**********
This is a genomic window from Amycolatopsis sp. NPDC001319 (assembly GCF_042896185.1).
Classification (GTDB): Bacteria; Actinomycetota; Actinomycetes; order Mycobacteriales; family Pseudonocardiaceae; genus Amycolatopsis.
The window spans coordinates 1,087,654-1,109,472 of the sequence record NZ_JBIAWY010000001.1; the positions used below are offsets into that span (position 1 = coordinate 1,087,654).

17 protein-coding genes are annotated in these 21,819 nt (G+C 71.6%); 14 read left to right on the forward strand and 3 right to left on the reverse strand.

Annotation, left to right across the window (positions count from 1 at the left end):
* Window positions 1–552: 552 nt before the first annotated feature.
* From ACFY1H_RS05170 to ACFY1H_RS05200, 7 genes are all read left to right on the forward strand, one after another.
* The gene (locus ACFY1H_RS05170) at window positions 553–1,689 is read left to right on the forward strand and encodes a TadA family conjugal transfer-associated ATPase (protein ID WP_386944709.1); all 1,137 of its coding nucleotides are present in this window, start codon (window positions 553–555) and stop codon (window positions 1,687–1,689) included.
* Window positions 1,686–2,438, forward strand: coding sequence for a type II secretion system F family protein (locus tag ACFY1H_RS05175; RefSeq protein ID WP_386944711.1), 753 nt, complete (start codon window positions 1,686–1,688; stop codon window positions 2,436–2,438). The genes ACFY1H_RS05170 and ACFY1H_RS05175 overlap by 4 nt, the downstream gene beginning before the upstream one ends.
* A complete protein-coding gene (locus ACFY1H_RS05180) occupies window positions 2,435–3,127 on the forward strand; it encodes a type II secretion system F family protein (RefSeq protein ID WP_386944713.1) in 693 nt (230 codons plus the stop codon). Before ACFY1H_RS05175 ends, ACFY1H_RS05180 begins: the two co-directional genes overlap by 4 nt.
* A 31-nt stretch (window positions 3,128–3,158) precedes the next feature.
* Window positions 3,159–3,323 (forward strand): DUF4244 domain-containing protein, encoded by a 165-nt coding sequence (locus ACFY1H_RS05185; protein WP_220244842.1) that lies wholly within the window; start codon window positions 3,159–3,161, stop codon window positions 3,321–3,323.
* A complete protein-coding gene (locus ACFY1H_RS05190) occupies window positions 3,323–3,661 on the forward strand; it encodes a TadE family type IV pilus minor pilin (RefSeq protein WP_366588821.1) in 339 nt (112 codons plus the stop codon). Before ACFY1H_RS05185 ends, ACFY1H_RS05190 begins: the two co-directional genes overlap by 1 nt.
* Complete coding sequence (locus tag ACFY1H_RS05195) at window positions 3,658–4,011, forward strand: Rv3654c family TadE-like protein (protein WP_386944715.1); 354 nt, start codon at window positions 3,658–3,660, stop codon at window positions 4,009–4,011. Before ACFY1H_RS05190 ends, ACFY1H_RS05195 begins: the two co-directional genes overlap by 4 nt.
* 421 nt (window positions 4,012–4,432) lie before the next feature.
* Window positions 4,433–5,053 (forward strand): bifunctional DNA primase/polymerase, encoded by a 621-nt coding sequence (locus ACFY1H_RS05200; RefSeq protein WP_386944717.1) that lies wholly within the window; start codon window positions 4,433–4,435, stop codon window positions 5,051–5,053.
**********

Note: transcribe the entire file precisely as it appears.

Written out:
This is a genomic window from Amycolatopsis sp. NPDC001319 (assembly GCF_042896185.1).
Classification (GTDB): Bacteria; Actinomycetota; Actinomycetes; order Mycobacteriales; family Pseudonocardiaceae; genus Amycolatopsis.
The window spans coordinates 1,087,654-1,109,472 of the sequence record NZ_JBIAWY010000001.1; the positions used below are offsets into that span (position 1 = coordinate 1,087,654).

17 protein-coding genes are annotated in these 21,819 nt (G+C 71.6%); 14 read left to right on the forward strand and 3 right to left on the reverse strand.

Annotation, left to right across the window (positions count from 1 at the left end):
* Window positions 1–552: 552 nt before the first annotated feature.
* From ACFY1H_RS05170 to ACFY1H_RS05200, 7 genes are all read left to right on the forward strand, one after another.
* The gene (locus ACFY1H_RS05170) at window positions 553–1,689 is read left to right on the forward strand and encodes a TadA family conjugal transfer-associated ATPase (protein ID WP_386944709.1); all 1,137 of its coding nucleotides are present in this window, start codon (window positions 553–555) and stop codon (window positions 1,687–1,689) included.
* Window positions 1,686–2,438, forward strand: coding sequence for a type II secretion system F family protein (locus tag ACFY1H_RS05175; RefSeq protein ID WP_386944711.1), 753 nt, complete (start codon window positions 1,686–1,688; stop codon window positions 2,436–2,438). The genes ACFY1H_RS05170 and ACFY1H_RS05175 overlap by 4 nt, the downstream gene beginning before the upstream one ends.
* A complete protein-coding gene (locus ACFY1H_RS05180) occupies window positions 2,435–3,127 on the forward strand; it encodes a type II secretion system F family protein (RefSeq protein ID WP_386944713.1) in 693 nt (230 codons plus the stop codon). Before ACFY1H_RS05175 ends, ACFY1H_RS05180 begins: the two co-directional genes overlap by 4 nt.
* A 31-nt stretch (window positions 3,128–3,158) precedes the next feature.
* Window positions 3,159–3,323 (forward strand): DUF4244 domain-containing protein, encoded by a 165-nt coding sequence (locus ACFY1H_RS05185; protein WP_220244842.1) that lies wholly within the window; start codon window positions 3,159–3,161, stop codon window positions 3,321–3,323.
* A complete protein-coding gene (locus ACFY1H_RS05190) occupies window positions 3,323–3,661 on the forward strand; it encodes a TadE family type IV pilus minor pilin (RefSeq protein WP_366588821.1) in 339 nt (112 codons plus the stop codon). Before ACFY1H_RS05185 ends, ACFY1H_RS05190 begins: the two co-directional genes overlap by 1 nt.
* Complete coding sequence (locus tag ACFY1H_RS05195) at window positions 3,658–4,011, forward strand: Rv3654c family TadE-like protein (protein WP_386944715.1); 354 nt, start codon at window positions 3,658–3,660, stop codon at window positions 4,009–4,011. Before ACFY1H_RS05190 ends, ACFY1H_RS05195 begins: the two co-directional genes overlap by 4 nt.
* 421 nt (window positions 4,012–4,432) lie before the next feature.
* Window positions 4,433–5,053 (forward strand): bifunctional DNA primase/polymerase, encoded by a 621-nt coding sequence (locus ACFY1H_RS05200; RefSeq protein WP_386944717.1) that lies wholly within the window; start codon window positions 4,433–4,435, stop codon window positions 5,051–5,053.